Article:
In the first place, the Island had for some little time been subjected to the depredations of pirates and others. In fact, so far back as March 1st, 1483, Pope Alexander VI. had, on the petition of Edward IV., issued a "bull " expressing his abhorrence at the practices carried on, and pronouncing sentences of excommunication, anathema, and eternal malediction against such persons, "rouges, pirates and privateers " who were guilty of incursions into the Island, or of pillage; or who robbed and took possession of crews and cargo, and desecrated and despoiled churches; such to be of effect whether these things were done in or within sight of the Island; though, notwithstanding the terrible power of the Western Church at that time, the celebrated "bull of Pope Sixtus," as it is commonly called, seems to have had but little effect. The Island was still frequently ravaged, and the state of its insecurity, even sixty years afterwards, is 'eloquently set forth in an Act of the Royal Court, October 21st, 1543, enjoining each inhabitant to carry a stick for self-defence; whilst we find in the manuscript copy of an old record amongst the "Acts of the States," dated 1550—the year previous to Sir Hugh Pawlet's appointment—that such depredations met with the full measure of old-time justice. As an instance: of three men found guilty, John Wife, Bernaby de Quesne, and Sebastian Alexandre, the two former were condemned "to be hanged and strangled until death ensued; Wite on a high scaffold elevated on the top of the point near St. Catherine's, and Le Quesne to be hung in like manner on the most elevated spot above Noirmont Point," it being ordered that they remained in their chains until they were rotten and consumed. Sebastian, however, though equally guilty, " was respited for certain considerations " and on a promise of amendment.

Then, again) the following year, 1551, Jersey was once more attacked by its old enemies—the French, this time under one Du Buel, who, having first made an assault on both Sark and Guernsey, landed in Bouley Bay, hoping for an easy conquest.

It seems, however, that he must have met with a warmer reception than he could have anticipated; for the Island Militia, behaving with conspicuous bravery, met the invaders on Jardin d'Olivet, and repulsing, speedily forced them to re-embark with a loss, it is said, of about 1,000 men, besides 60 superior officers reported to have been buried at St. Malo, though in the engagement the Seigneur de Rocque lost an arm, and received such injuries that he died a few days subsequently.

It was after this, and during a period of comparative though anxious repose, and evidently in dread of a fresh invasion, that the fortress which eventually became Elizabeth Castle was commenced for the defence of St. Helier.

During the reign of Queen Elizabeth (1568 to 1603), Jersey was entirely at peace with regard to enemies from without, at least so far as foreign nations were concerned. But that the Island was not free from the plundering of pirates and the like is clear from the fact that, in the Charter of Liberties granted to it by Her Majesty, June 27th, 1562, Queen Elizabeth not only distinctly alludes to, but confirms Pope Alexander's Bull.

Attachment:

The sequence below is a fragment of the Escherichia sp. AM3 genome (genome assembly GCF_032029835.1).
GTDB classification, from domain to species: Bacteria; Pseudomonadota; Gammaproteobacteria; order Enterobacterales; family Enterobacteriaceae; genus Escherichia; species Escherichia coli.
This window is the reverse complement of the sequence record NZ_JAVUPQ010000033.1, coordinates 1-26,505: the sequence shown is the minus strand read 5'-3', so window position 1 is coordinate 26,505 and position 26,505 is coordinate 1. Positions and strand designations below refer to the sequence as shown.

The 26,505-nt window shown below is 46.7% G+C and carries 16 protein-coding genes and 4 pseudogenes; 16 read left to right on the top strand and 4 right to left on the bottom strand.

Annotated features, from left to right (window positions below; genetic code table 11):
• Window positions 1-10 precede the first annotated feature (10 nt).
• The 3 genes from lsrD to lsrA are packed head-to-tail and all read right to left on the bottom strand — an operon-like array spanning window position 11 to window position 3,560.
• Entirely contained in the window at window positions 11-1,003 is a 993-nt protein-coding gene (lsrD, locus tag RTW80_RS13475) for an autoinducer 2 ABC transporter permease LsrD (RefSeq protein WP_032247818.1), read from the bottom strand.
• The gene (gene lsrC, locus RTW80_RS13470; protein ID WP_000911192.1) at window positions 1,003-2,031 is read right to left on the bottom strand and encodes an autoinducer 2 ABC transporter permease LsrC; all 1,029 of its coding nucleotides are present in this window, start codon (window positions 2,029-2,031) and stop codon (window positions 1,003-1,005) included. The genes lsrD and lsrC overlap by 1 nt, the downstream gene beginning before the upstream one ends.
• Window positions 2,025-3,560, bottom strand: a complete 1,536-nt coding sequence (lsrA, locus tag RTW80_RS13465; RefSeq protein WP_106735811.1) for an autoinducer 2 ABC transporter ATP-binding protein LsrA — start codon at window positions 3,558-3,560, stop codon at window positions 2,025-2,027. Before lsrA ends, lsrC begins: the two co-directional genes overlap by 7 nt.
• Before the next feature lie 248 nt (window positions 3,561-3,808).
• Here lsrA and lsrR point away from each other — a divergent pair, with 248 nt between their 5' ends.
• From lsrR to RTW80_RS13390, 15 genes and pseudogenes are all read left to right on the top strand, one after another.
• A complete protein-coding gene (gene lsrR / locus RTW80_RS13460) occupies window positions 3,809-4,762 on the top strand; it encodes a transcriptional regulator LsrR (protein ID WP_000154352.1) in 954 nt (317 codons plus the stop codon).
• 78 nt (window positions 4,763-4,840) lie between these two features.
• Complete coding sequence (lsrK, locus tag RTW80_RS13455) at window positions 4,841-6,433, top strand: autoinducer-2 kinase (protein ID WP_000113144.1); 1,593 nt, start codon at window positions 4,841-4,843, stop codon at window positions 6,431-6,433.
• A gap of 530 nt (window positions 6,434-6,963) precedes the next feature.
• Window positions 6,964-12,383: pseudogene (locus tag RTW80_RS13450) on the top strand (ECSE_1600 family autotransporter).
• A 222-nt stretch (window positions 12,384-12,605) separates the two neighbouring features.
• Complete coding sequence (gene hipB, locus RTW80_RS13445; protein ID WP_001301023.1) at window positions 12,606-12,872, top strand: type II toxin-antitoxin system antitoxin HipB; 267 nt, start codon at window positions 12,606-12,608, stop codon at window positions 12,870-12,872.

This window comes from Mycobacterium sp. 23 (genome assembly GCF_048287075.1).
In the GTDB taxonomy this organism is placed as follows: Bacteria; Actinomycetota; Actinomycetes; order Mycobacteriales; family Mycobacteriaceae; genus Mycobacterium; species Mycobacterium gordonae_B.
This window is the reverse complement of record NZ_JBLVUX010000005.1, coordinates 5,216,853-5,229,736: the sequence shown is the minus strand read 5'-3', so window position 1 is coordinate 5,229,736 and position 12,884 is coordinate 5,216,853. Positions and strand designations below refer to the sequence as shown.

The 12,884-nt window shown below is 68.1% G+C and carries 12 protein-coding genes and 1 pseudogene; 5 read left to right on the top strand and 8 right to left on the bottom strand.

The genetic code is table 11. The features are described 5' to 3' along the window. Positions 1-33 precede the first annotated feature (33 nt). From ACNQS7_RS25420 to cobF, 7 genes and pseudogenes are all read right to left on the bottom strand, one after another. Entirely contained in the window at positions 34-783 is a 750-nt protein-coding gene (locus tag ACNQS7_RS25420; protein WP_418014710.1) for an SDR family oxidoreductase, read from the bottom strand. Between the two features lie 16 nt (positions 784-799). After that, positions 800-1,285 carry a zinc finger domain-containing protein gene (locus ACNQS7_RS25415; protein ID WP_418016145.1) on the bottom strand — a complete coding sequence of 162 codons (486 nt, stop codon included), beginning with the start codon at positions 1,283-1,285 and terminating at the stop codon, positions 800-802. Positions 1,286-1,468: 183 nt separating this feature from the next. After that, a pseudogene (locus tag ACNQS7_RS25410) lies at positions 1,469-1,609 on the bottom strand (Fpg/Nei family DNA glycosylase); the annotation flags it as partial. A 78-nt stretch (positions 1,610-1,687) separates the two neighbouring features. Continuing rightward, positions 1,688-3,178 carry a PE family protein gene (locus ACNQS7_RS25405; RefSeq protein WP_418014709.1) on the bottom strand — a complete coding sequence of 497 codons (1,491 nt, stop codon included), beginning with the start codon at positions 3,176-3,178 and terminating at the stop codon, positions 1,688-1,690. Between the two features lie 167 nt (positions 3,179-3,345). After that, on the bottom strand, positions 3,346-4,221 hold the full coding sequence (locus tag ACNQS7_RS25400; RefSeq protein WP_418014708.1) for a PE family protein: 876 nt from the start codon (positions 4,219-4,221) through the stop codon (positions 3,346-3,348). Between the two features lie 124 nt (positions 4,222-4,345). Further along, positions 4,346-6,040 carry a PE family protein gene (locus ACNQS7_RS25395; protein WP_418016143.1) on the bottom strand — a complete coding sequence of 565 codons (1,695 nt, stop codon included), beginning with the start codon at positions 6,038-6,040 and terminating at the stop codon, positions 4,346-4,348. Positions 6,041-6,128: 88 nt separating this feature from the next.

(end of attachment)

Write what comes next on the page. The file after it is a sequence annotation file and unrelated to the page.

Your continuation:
For the rest, this said Charter ordained that Bailiffs, Jurats, and inhabitants of the Island generally, should be free, as hitherto, of all markets, cities, boroughs, fairs, &c., in the United Kingdom or in other territories under the English Grown—except in case the body of the Queen or her successors be detained in prison. It confirmed, too, the right of neutrality whereby, in time of war, merchants of all nations, whether friends or foes, were allowed freely and legally to frequent the harbours of the Island, whether for the purposes of trade or shelter, and the right of the Royal Court to hear and determine all cases and pleas arising in the Island, "real, personal, mixed, or criminal," according to the customs of the Island, without appeal, excepting only cases reserved to the cognisance of the Crown; at the same time ordering that no inhabitants should be cited by brief or process, or be in any way constrained to appear before an English Court to answer any matter or cause arising in the Island; the latter portion of which Charter, it may be added, is in force in Jersey to the present day.

The autumn of the same year, 1562 (October 20th), saw another Royal Commission held on the Island for the purpose of drawing up certain regulations relating to the more satisfactory appointment of those elected to the guardianship of orphans and the due care of such property as they were heirs to, together with other matters concerning their welfare, one of its most important outcomes being that the Dean was thenceforth bound to keep a registry of all wills, a matter that up to that time had apparently been entirely neglected. The Commissioners on this occasion, it may be added, were Sir Hugh Pawlet (Governor), Richard Worsley, George Pawlet (afterwards appointed Bailiff). George Miles and Peter Smith.